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Auckland men paid up to $200 to sexually violate teen’s body

Auckland men paid up to $200 to sexually violate teen’s body, facilitated by NZ Herald

In what has been described as one of New Zealand’s most “sickening” criminal cases, on Tuesday an Auckland mother was jailed for six years and 11 months for keeping her teen daughter as a sex slave. Her partner also pleaded guilty to “dealing in underage people for sexual exploitation and receiving earnings from underage sexual exploitation”.

The Auckland High Court heard that the girl was first sexually violated on her 15th birthday. Over the following 18-months, men paid up to $200 an hour to abuse the teen’s body in her south Auckland Papatoetoe home and in motels across Auckland.

Stop Demand Foundation, whose work focuses on male demand that fuels the global sex trade, says that all parties involved in the successful charges laid against the mother and her partner are to be congratulated. However, it says the case raises other serious questions.

Its founder, barrister Denise Ritchie, says “while the actions of the mother and her partner were despicable, it is equally ‘sickening’ to know that across Auckland and beyond, literally hundreds of local men have paid up to $200 an hour to sexually violate this girl’s body. What action is being taken against the men who committed the 1000 sex crimes against the victim?”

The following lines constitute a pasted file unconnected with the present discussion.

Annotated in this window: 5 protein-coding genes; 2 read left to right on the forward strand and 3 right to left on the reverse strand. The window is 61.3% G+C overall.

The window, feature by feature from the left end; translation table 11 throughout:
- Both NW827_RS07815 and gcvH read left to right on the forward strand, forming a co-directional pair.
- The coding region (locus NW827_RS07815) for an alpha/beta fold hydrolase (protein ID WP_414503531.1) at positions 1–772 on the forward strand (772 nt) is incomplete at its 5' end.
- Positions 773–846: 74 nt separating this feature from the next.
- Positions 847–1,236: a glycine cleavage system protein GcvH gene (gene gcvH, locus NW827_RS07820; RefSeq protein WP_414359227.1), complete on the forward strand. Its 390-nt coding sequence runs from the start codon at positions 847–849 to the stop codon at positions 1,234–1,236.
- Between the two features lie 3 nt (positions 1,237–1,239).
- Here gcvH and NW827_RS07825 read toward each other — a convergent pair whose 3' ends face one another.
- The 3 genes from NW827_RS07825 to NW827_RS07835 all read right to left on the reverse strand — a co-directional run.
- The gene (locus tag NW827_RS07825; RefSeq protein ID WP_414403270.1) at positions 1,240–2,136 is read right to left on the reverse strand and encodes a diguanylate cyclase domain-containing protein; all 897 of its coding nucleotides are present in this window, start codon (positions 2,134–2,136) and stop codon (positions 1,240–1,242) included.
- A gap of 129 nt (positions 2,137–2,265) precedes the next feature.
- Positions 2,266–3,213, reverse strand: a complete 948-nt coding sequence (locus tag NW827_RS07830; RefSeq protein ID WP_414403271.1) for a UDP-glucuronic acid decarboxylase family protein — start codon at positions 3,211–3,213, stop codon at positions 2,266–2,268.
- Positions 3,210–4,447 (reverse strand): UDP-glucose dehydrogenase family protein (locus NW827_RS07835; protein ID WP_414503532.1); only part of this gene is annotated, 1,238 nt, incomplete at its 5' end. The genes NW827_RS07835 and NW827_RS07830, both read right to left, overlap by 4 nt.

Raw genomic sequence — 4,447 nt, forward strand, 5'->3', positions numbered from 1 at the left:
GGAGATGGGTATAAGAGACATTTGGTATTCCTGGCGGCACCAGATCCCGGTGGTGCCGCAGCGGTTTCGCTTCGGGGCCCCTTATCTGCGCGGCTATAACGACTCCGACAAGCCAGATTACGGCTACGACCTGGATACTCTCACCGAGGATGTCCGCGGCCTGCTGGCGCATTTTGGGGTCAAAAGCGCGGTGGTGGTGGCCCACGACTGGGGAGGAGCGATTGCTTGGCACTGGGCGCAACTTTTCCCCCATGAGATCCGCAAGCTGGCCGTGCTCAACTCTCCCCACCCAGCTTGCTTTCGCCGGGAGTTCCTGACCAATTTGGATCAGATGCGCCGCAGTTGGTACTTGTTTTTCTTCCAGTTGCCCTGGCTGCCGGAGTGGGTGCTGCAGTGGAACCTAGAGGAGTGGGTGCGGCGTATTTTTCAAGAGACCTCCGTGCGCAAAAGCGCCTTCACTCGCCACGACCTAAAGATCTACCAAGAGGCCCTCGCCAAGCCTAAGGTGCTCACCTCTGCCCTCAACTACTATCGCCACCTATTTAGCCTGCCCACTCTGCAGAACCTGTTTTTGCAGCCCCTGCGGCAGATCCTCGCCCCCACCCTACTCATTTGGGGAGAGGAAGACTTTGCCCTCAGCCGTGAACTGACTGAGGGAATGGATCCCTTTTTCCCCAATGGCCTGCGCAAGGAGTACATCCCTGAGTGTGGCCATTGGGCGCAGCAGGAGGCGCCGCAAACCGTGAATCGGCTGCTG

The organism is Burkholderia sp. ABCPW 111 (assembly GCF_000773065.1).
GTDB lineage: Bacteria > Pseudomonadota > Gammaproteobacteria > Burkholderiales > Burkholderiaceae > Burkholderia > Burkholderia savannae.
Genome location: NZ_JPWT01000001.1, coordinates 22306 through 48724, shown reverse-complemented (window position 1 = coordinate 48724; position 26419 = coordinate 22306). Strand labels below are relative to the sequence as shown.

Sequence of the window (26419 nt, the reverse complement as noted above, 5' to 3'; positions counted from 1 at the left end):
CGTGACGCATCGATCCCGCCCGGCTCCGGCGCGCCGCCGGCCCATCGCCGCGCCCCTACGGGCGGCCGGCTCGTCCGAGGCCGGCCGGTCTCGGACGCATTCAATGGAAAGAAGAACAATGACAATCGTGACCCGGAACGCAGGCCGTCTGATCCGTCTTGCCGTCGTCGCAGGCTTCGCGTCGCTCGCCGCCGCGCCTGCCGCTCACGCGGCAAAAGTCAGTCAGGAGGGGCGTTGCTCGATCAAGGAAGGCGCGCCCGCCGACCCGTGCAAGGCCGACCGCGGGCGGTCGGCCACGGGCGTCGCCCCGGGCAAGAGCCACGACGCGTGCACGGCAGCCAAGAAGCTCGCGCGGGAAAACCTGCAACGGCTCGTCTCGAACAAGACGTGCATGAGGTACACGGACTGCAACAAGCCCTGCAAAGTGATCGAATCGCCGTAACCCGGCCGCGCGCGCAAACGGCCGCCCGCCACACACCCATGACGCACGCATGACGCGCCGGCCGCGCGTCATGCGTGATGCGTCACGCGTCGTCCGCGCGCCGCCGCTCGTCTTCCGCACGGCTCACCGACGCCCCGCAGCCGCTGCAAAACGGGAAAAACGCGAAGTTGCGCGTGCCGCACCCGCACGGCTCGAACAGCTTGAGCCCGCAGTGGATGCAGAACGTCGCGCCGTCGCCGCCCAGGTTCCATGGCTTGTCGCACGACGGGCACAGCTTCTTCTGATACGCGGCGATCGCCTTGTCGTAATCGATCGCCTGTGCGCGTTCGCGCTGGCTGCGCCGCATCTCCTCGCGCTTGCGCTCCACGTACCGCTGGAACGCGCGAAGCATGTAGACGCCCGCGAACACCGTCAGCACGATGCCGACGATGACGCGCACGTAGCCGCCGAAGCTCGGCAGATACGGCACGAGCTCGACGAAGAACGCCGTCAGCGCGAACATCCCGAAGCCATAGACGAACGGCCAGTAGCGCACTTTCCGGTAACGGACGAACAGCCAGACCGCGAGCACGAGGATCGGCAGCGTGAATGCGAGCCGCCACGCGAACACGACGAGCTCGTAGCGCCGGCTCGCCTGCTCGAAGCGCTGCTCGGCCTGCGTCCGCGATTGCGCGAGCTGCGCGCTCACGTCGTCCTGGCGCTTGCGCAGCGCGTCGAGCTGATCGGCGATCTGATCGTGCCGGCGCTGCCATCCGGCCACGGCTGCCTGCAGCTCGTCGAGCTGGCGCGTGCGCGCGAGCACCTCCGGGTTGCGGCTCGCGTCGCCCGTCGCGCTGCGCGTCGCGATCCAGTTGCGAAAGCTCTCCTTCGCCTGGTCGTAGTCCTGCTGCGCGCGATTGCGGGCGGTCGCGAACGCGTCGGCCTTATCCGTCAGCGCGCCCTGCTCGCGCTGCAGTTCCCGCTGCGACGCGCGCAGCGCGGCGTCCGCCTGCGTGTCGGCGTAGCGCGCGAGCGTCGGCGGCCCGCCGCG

Ritchie says, “It was made very clear at the Second Reading of the then Prostitution Reform Bill that there would be no defence to sex-buyers to claim they thought the person from whom sex was being purchased, was aged 18 or over. This girl’s long-term damage has been, in large part, caused by the men who paid to sexually violate her - sometimes five men a day. As many as can be tracked down through the mother, partner or victim, should be charged.”

If convicted, each of these men, face a sentence of up to seven years’ imprisonment under s23 of the Prostitution Reform Act 2003.

Ritchie says, “If New Zealand predators see that our legal system is willing to overlook their crimes, or is indifferent to taking action against them, they are effectively being given a ‘green light’ to minimise their crimes and to continue to pay to violate or rape underage persons”.

Stop Demand’s enquiry to the Crown has been passed to the Police, who are yet to respond.

The NZ Herald is also in Stop Demand’s firing line, given that the mother advertised her daughter’s sexual services through that paper, amongst other publications, albeit as an 18- year old. It is calling for the NZ Herald to make a formal apology to the victim. It has also asked the Herald: what steps does it take to ensure that the sexual services being advertised through their paper are not from the under aged or from victims of coercion or trafficking? Denise Ritchie says, “The blunt fact remains that, even if it was ignorant of the girl’s actual age, the NZ Herald assisted in the facilitation of some of the sex crimes against the victim”.

ENDS

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